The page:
Now that you understand how the P.A.R.A method sorts information by utility, let’s see how it sorts it by format.

Sort information by format

Digital information can be in many different formats: a simple text file, an image, a link to a web page, a Microsoft Word file, music, a check mark, and many others. The P.A.R.A. method requires that you make these distinctions clear in a simple and understandable way, so that you don’t hesitate for a moment about where to put your information.

The P.A.R.A method does not give a list of particular software to use: it is up to you to make your definition. However, 3 rules should be respected as much as possible:

  1. Limit the number of programs that you use primarily to manage or back up your digital information to 4. The reason behind this number is that it seems to be an important limit in the short-term memory of our brain. Thus, exceeding it makes things much more complex to manage mentally, and often does not give much gain. Doing more with less is always a great doctrine!

  2. The structure of the information utilities must be identical in each program. This means that in each program, you will find categories such as “Projects,” “Areas,” “Resources” and “Archives”; and that within these categories, the organization of the information utilities must be the same in each program you use. This is important in order to have a unique structure that you will find in all your programs, which reduces your mental load, makes switching from one program to another quicker, and avoids you having to search for a long time to find information. On the following pictures, you will find an example of this with 4 different programs. Be careful though: not all programs have to contain all possible types of information! For example, your task manager does not necessarily have to contain folders related to your resources or archives.

Images from Forte Labs.

  1. The software you use should allow you to hide information that is not useful to you as much as possible when you are working on something. For example, when you are working on a project, you don’t need to have folders and files from your different areas of responsibility, or your resources on your screen. You only need the information related to the project. Therefore, the software you use should, as much as possible, be able to hide all irrelevant information from you so that you don’t have to constantly sort through all the information on your screen.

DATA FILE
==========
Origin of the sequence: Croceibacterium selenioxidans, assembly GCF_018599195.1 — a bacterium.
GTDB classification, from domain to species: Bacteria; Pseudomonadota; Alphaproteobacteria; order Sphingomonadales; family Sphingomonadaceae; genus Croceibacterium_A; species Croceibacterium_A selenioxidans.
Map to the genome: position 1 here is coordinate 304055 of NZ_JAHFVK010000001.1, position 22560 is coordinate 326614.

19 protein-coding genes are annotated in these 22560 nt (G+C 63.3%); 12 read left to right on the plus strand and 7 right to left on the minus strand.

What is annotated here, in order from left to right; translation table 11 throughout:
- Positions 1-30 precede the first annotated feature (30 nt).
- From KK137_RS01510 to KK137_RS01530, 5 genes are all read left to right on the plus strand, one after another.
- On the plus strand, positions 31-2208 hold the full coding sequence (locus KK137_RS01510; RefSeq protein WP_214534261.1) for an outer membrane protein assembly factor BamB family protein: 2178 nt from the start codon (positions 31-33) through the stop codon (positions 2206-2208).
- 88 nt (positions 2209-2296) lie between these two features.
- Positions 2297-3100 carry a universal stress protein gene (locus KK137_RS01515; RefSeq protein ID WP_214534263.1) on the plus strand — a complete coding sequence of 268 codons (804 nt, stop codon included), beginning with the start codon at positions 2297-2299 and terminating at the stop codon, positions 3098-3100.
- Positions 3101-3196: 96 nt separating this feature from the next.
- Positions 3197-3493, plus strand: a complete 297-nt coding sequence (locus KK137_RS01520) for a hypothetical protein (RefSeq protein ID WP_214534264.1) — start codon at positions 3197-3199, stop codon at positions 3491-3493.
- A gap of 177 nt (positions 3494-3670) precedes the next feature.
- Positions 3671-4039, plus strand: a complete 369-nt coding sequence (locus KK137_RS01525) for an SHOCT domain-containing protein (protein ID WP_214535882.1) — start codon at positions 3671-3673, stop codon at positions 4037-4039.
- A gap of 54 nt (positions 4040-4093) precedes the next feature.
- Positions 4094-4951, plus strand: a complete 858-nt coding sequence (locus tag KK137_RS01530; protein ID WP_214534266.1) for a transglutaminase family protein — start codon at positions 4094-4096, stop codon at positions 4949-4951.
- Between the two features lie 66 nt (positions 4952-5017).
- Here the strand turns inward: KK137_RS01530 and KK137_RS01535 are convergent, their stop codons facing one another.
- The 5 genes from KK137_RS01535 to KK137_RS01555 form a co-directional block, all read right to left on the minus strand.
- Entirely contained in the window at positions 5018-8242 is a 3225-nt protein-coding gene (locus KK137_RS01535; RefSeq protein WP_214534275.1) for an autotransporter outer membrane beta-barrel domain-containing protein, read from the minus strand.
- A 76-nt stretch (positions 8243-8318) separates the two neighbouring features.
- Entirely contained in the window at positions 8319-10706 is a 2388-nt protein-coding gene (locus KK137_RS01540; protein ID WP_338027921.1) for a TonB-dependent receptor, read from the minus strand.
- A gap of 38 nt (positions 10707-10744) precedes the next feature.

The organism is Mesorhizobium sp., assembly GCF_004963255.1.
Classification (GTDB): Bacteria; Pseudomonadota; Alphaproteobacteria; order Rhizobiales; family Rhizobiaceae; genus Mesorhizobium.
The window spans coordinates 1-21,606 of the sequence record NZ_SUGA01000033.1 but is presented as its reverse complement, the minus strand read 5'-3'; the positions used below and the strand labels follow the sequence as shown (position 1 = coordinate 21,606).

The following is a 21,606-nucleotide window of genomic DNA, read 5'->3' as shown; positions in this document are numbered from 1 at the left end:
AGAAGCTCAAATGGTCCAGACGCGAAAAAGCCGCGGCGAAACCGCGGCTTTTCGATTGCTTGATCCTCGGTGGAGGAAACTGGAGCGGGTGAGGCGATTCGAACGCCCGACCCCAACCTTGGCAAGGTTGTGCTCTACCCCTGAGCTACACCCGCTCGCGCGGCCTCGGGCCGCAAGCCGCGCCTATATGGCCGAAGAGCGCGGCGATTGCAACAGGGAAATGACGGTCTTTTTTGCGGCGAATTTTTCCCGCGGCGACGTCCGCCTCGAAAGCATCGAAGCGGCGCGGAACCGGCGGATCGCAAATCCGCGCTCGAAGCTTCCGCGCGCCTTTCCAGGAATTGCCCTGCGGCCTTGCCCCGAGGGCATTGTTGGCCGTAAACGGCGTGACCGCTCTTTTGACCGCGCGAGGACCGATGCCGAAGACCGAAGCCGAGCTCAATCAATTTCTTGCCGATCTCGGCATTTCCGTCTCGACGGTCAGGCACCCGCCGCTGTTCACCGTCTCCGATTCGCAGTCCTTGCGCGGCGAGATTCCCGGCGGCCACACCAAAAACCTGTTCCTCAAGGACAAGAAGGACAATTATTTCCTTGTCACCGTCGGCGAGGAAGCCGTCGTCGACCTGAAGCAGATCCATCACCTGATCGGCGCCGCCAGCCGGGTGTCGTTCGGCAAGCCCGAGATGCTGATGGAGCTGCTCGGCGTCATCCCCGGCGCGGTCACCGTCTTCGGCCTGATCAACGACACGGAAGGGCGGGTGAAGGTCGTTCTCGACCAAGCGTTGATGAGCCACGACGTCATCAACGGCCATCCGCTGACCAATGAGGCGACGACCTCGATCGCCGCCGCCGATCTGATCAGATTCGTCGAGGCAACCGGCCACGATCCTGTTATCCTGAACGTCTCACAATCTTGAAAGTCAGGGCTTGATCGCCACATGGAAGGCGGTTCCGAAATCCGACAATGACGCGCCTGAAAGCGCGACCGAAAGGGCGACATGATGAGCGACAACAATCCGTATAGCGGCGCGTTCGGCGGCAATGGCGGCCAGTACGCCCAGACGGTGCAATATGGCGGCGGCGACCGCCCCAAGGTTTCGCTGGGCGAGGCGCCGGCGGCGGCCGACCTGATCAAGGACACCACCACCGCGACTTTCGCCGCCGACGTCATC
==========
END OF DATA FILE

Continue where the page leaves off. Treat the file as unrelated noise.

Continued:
Finishing setting up P.A.R.A. at the technical level

Once you have decided on the software you will use to store your digital information, all that remains is to create the structure of your files in each of your software. And that’s it, everything is ready!

From now on, all you have to do is put your information in the right place, and in the right software. Do you need to make an appointment with the doctor? This will surely go in a responsibility area named “health,” and in a task list or calendar software. Do you want to write down the interesting figure you saw about the number of elephants living in Africa? This will surely go into your resource, into a note program like Joplin; maybe even into your Zettelkasten, which integrates very well with the P.A.R.A. method as a resource section! Have you finished your summer camping project? Then move the folder “Camping” from your “Projects” area to your “Archives” area.

In the same way, you will only have to look at the right section in the right software to find the right information. The address of the store where you will go shopping for your best friend is probably in a “” area, and is probably in the commentary of a task that you have put in your task manager on this subject. The Word document that contains important data for your work is probably in your file manager, in the corresponding project folder. As for the information you have kept related to the badminton lessons you are taking, they are surely in your archives.

As you can see, filing and retrieving information becomes easier. This is very useful when you start to have a lot of information, or to save time no matter what! Apart from adding and retrieving information, you will only have to maintain your organization from time to time. Hence, when a new area of responsibility is added to your life, all you have to do is add a corresponding folder in each of the programs you use.


During these exercises, we will do as if we had decided to use the P.A.R.A method with the help of Joplin, and different applications in Nextcloud.

Thus, we will put tasks related to projects in Nextcloud Deck (kanban boards); we will put tasks related to areas of responsibility in Nextcloud Tasks; we will put our resources and notes in Joplin; and finally, we will put our files in Nextcloud Files (Nextcloud’s file manager, synchronized with your computer).

1. Preparing Nextcloud and Joplin to use the P.A.R.A method